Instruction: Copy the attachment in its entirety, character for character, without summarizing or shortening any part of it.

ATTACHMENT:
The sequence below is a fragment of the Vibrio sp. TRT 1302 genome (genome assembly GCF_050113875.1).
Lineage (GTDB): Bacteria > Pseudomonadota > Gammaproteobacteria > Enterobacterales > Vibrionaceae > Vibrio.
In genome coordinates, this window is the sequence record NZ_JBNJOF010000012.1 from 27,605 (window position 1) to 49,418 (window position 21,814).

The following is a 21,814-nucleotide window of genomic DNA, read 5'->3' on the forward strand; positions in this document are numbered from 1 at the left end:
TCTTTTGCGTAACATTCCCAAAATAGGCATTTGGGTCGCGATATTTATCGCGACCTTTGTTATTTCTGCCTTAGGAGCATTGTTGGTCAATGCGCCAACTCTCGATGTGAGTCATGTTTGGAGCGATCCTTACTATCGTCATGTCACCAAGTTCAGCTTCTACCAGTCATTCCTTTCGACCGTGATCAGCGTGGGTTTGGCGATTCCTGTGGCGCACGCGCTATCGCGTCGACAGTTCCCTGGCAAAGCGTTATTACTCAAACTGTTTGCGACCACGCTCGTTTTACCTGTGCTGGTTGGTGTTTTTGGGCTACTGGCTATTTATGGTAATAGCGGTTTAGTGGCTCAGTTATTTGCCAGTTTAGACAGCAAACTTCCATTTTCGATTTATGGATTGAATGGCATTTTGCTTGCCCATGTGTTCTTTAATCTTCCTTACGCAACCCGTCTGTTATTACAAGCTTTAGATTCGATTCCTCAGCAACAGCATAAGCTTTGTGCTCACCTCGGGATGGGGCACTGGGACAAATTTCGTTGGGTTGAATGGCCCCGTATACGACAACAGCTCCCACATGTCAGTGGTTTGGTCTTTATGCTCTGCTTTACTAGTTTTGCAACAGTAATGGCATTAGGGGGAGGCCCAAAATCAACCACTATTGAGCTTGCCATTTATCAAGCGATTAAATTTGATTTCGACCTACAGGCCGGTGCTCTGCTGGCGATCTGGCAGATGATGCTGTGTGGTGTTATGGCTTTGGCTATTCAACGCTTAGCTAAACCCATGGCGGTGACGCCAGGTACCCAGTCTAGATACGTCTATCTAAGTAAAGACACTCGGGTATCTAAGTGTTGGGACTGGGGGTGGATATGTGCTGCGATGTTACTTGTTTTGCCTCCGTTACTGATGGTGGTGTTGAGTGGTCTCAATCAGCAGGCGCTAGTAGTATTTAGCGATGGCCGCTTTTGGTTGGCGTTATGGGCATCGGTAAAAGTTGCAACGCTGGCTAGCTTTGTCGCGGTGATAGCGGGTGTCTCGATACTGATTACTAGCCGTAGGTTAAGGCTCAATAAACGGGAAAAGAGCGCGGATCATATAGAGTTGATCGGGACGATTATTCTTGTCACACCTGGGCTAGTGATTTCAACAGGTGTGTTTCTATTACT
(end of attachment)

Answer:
The sequence below is a fragment of the Vibrio sp. TRT 1302 genome (genome assembly GCF_050113875.1).
Lineage (GTDB): Bacteria > Pseudomonadota > Gammaproteobacteria > Enterobacterales > Vibrionaceae > Vibrio.
In genome coordinates, this window is the sequence record NZ_JBNJOF010000012.1 from 27,605 (window position 1) to 49,418 (window position 21,814).

The following is a 21,814-nucleotide window of genomic DNA, read 5'->3' on the forward strand; positions in this document are numbered from 1 at the left end:
TCTTTTGCGTAACATTCCCAAAATAGGCATTTGGGTCGCGATATTTATCGCGACCTTTGTTATTTCTGCCTTAGGAGCATTGTTGGTCAATGCGCCAACTCTCGATGTGAGTCATGTTTGGAGCGATCCTTACTATCGTCATGTCACCAAGTTCAGCTTCTACCAGTCATTCCTTTCGACCGTGATCAGCGTGGGTTTGGCGATTCCTGTGGCGCACGCGCTATCGCGTCGACAGTTCCCTGGCAAAGCGTTATTACTCAAACTGTTTGCGACCACGCTCGTTTTACCTGTGCTGGTTGGTGTTTTTGGGCTACTGGCTATTTATGGTAATAGCGGTTTAGTGGCTCAGTTATTTGCCAGTTTAGACAGCAAACTTCCATTTTCGATTTATGGATTGAATGGCATTTTGCTTGCCCATGTGTTCTTTAATCTTCCTTACGCAACCCGTCTGTTATTACAAGCTTTAGATTCGATTCCTCAGCAACAGCATAAGCTTTGTGCTCACCTCGGGATGGGGCACTGGGACAAATTTCGTTGGGTTGAATGGCCCCGTATACGACAACAGCTCCCACATGTCAGTGGTTTGGTCTTTATGCTCTGCTTTACTAGTTTTGCAACAGTAATGGCATTAGGGGGAGGCCCAAAATCAACCACTATTGAGCTTGCCATTTATCAAGCGATTAAATTTGATTTCGACCTACAGGCCGGTGCTCTGCTGGCGATCTGGCAGATGATGCTGTGTGGTGTTATGGCTTTGGCTATTCAACGCTTAGCTAAACCCATGGCGGTGACGCCAGGTACCCAGTCTAGATACGTCTATCTAAGTAAAGACACTCGGGTATCTAAGTGTTGGGACTGGGGGTGGATATGTGCTGCGATGTTACTTGTTTTGCCTCCGTTACTGATGGTGGTGTTGAGTGGTCTCAATCAGCAGGCGCTAGTAGTATTTAGCGATGGCCGCTTTTGGTTGGCGTTATGGGCATCGGTAAAAGTTGCAACGCTGGCTAGCTTTGTCGCGGTGATAGCGGGTGTCTCGATACTGATTACTAGCCGTAGGTTAAGGCTCAATAAACGGGAAAAGAGCGCGGATCATATAGAGTTGATCGGGACGATTATTCTTGTCACACCTGGGCTAGTGATTTCAACAGGTGTGTTTCTATTACT